Used in photography to define the size of the opening in the lens, which in non-basic cameras can be adjusted to control the amount of light reaching the film. In combination with variation of the shutter speed, this will regulate the degree to which the film is exposed to light. Typically, a fast shutter speed will require a larger aperture to ensure that the film receives sufficient exposure to light, just as a slow shutter speed will typically require a smaller aperture to prevent the film from receiving excessive exposure to light.
A device called diaphragm controls the aperture. The diaphragm can be considered to function much like the pupil of the eye, it controls the effective diameter of the lens opening. Reducing the aperture size increases the depth of field, which describes the extent to which subject matter lying closer than or farther from the actual plane of focus appears to be in focus. In general, the smaller the aperture, the greater the distance from the plane of focus the subject matter may be while still appearing in focus.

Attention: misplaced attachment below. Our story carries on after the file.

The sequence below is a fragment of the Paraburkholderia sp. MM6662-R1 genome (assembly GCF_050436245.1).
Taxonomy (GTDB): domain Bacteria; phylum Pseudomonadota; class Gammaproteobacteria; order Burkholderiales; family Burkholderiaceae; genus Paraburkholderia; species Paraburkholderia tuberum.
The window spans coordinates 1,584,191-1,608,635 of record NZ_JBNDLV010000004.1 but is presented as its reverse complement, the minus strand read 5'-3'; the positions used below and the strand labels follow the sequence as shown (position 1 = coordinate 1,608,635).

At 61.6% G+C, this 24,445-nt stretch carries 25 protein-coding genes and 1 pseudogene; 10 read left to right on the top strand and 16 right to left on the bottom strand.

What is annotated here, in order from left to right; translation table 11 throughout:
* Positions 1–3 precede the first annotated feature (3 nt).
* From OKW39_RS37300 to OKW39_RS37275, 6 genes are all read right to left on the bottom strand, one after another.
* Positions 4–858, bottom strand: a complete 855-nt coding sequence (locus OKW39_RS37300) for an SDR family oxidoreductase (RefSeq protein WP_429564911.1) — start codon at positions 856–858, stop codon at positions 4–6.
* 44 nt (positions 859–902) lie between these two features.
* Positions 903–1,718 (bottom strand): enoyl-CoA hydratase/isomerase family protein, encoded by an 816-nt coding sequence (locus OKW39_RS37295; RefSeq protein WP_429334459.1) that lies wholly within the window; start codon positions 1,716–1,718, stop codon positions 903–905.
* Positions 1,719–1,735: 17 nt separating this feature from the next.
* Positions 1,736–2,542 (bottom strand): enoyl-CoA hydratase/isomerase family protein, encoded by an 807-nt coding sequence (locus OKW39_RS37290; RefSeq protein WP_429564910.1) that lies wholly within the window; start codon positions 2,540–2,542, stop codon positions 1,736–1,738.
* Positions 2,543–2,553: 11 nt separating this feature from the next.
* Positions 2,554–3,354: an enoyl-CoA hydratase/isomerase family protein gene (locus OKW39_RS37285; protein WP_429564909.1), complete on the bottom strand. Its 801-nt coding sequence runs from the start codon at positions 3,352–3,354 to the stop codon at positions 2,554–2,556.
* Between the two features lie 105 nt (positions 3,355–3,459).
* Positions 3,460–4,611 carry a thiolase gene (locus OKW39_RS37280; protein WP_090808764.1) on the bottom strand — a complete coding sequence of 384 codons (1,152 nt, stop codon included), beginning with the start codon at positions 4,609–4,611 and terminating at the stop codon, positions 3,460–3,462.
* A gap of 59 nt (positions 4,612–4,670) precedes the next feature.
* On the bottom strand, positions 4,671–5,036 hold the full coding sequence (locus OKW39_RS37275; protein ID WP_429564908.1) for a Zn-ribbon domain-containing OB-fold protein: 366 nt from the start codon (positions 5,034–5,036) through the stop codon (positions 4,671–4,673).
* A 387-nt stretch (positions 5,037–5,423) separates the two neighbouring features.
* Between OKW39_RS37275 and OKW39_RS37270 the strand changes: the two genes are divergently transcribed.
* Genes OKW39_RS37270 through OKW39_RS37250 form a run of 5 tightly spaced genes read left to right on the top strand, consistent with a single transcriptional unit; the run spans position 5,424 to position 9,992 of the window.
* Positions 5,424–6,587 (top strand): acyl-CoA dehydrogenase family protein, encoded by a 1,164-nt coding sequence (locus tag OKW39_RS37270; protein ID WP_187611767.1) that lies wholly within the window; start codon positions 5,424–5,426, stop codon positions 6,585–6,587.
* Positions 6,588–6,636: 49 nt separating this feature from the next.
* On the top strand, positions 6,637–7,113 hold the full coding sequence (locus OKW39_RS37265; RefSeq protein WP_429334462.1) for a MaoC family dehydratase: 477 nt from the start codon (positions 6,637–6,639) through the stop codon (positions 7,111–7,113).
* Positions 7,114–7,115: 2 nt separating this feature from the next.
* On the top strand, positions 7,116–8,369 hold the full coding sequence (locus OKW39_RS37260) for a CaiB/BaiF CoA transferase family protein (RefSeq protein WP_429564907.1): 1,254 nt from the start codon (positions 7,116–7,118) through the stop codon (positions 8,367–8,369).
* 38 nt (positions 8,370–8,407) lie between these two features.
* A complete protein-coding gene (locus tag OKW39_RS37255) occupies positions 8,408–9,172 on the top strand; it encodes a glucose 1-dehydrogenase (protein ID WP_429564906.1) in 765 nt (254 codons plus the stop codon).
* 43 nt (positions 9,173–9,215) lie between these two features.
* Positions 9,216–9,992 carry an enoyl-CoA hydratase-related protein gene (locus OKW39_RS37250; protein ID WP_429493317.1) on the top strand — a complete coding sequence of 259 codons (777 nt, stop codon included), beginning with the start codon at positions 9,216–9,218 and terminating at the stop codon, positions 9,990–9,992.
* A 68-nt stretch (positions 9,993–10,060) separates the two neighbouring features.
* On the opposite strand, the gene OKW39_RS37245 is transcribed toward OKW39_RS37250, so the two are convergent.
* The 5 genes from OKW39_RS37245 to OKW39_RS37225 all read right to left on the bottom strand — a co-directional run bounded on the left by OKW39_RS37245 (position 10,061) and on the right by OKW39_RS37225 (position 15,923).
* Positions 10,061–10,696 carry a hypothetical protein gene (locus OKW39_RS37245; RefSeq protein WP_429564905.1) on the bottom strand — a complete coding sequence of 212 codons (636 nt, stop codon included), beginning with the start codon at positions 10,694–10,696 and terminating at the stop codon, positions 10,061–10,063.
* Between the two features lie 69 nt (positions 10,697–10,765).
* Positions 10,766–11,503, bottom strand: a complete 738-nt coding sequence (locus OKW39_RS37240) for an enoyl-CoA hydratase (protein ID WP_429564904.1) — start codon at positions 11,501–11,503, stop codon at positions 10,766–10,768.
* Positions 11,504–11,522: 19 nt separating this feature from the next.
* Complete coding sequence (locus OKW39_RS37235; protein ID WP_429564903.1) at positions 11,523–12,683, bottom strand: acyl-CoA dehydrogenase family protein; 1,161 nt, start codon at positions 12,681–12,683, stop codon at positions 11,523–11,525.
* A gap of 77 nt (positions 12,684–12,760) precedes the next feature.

Aperture is usually measured in f-numbers. A lens will have a set of "f-stops" that represent doublings in the amount of light let through the aperture. A lower f-stop number denotes a greater aperture opening which allows more light to reach the film. A typical standard lens will have an f-stop range from f/16 (very small aperture) to f/2 (large aperture). Professional lenses can have f-stops as low as f/1.2 (very large aperture). These are known as "fast" lenses because they allow much more light to reach the film and therefore reduce the exposure time of the film. These lenses are favored especially by photojournalists as they often work in dim light, have no opportunity to introduce supplementary lighting, and capture fast breaking events.
In computer displays.